• Major credit cards, like American Express, Discover, Mastercard, and Visa, including chip cards (EMV)
  • Debit cards
  • Apple Pay (iOS)
  • Google Pay (Android)
  • Contactless payments (tapping the card)

Paying for Retail Payment Processing

Retail credit card processing: A credit card sits in a credit card machine

So how much does retail credit card processing cost? There are three categories of costs you need to be aware of. Money paid to retail credit card processors falls into one of these categories:

  • Fees
  • Rates
  • Equipment Costs


There are many moving parts to credit card processing, and each of the companies involved needs to make money for the service they’re providing. For example, transaction fees are levied by the card network and the issuing bank. Fees are also charged by the payment gateway and credit card processor. The major types of fees are:

  • Interchange fees: These are set by the major card networks — American Express, Visa, Mastercard, and Discover. They help those companies offset risks and recoup costs. Interchange fees are actually charged against the issuing banks, who then pass that cost along to business owners like you. As the most significant cost involved in payment card processing, interchange fees can vary a lot, depending on the type of card used, your business type (such as if you’re a high-risk merchant), and the way it is presented, among other factors.
  • Service or assessment fees: This fee goes directly to the credit card network. They are also known as network fees.
  • Markup fees: These are charged by the payment processor. These fees help them defray the costs and risks associated with managing merchant accounts.


The term “rates” refers to the pricing models that MSPs and PSPs charge for their services. Here are four common pricing models:

  • Flat-rate pricing: This is when a payment processor charges a fixed fee for all debit and credit card purchases, no matter the card used. This model is used by payment service providers such as Stripe, Square, and PayPal.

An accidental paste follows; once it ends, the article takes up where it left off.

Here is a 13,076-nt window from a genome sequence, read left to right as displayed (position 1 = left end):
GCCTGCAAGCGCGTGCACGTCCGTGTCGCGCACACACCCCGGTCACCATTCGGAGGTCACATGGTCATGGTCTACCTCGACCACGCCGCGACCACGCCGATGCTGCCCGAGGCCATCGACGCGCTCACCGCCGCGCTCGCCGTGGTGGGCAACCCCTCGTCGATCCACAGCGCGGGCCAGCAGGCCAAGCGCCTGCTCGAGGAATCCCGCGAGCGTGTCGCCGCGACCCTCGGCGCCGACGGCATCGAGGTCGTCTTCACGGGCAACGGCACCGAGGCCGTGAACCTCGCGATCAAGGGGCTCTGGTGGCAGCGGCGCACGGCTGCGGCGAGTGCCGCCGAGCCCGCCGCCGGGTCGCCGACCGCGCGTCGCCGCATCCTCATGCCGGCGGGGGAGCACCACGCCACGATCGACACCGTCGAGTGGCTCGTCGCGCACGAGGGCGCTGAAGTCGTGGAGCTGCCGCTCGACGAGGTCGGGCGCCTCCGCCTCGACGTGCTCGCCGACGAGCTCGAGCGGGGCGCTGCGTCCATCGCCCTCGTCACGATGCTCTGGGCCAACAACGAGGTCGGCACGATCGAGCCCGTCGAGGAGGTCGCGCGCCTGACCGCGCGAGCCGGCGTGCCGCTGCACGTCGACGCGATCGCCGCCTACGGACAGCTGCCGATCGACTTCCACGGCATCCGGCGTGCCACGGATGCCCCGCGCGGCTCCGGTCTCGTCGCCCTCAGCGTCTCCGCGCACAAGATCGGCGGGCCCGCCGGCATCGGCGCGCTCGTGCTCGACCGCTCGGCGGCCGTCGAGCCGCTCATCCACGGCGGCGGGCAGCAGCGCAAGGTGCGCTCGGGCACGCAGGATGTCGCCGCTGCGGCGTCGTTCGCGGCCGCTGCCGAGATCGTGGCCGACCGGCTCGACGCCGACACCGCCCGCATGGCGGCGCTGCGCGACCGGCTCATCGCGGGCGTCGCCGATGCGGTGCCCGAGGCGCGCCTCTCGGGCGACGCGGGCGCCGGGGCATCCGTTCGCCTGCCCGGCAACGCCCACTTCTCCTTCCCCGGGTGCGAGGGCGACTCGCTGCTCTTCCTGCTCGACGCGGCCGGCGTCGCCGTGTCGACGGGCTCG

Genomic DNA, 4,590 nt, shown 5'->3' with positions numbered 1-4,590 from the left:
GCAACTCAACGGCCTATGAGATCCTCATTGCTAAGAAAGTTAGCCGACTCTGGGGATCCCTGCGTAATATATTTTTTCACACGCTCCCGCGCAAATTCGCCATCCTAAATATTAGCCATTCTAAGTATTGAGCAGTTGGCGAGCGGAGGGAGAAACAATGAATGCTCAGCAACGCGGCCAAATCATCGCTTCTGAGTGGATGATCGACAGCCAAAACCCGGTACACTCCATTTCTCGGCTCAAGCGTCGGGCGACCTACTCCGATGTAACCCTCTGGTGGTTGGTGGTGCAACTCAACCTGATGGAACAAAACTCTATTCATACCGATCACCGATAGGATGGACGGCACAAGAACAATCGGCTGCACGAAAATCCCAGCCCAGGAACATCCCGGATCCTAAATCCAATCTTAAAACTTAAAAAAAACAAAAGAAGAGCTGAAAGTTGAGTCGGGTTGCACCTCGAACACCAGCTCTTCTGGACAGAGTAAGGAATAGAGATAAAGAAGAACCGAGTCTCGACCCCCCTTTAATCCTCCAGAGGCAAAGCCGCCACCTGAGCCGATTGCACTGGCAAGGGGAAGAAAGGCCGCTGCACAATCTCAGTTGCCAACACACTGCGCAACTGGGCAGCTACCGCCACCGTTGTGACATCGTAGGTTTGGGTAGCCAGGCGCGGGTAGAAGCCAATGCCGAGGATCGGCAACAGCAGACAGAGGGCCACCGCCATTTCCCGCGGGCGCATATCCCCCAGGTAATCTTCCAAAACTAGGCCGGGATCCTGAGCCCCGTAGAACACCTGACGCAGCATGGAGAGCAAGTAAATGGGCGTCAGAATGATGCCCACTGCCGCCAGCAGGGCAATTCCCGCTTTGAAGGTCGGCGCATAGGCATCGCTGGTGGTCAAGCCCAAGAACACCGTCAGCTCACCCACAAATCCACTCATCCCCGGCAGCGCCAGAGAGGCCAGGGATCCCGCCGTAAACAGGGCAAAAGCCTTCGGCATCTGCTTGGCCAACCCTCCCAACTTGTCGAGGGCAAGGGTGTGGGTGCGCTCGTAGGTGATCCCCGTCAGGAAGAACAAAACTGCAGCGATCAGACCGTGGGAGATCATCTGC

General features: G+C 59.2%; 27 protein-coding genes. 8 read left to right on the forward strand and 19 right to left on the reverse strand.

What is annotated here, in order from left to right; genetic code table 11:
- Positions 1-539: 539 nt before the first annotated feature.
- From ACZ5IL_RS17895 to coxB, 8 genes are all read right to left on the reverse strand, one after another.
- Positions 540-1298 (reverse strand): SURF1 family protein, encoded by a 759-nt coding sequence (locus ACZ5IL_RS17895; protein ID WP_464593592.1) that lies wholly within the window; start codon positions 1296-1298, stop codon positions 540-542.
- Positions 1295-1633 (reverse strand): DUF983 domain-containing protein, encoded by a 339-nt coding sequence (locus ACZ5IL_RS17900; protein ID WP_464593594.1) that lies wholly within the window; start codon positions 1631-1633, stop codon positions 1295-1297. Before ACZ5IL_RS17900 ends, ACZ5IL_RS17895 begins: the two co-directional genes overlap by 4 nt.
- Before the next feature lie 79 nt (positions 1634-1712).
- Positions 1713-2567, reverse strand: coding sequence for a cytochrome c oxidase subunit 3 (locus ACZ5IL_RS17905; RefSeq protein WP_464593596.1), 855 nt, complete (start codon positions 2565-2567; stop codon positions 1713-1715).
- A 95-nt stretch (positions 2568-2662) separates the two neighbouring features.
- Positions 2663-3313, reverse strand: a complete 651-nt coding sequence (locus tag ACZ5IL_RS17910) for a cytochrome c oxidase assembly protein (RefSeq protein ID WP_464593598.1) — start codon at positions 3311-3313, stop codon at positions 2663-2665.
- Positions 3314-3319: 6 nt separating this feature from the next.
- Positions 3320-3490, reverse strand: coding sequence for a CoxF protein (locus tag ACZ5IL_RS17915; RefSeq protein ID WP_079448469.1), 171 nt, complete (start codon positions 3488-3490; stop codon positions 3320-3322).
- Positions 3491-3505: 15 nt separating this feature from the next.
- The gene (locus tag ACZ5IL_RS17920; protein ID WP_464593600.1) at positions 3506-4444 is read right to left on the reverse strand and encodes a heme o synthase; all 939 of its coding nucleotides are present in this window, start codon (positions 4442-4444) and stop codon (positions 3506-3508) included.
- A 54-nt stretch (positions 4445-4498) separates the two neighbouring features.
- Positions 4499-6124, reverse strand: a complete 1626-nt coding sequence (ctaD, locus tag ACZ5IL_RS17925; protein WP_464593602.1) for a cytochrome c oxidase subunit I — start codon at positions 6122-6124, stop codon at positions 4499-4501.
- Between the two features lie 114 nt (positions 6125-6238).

• Tiered rates: This is when a processor levies a fee dependent on the type of card and how it is presented. Tiers are arranged by the volume of transactions in a given business day, as well as risk involved with each transaction.
  • Interchange-plus pricing: In interchange-plus pricing, merchants are debited a certain percentage of the sale, which is based on the interchange fee of the card being used. A small per-transaction fee is usually added.
  • Subscription: Here, the processor assesses monthly fees to provide service. They also usually charge a small fee per transaction.

Equipment Costs

It’s important to factor in equipment expenses when considering how much retail credit card processing will cost. Some credit card processors offer free card readers. Others have equipment for sale, and other companies (like Nadapayments) rent you the necessary equipment.Base-level credit card terminals provide a keypad, a display screen, a magnetic-stripe card reader, and the ability to use chip cards (EMV). Other card readers offer wireless capabilities or are part of larger POS systems that include receipt printers, cash drawers, and other add-ons.

A Cost-Effective Retail Payment Processing Solution

A woman takes a credit card payment in a cafe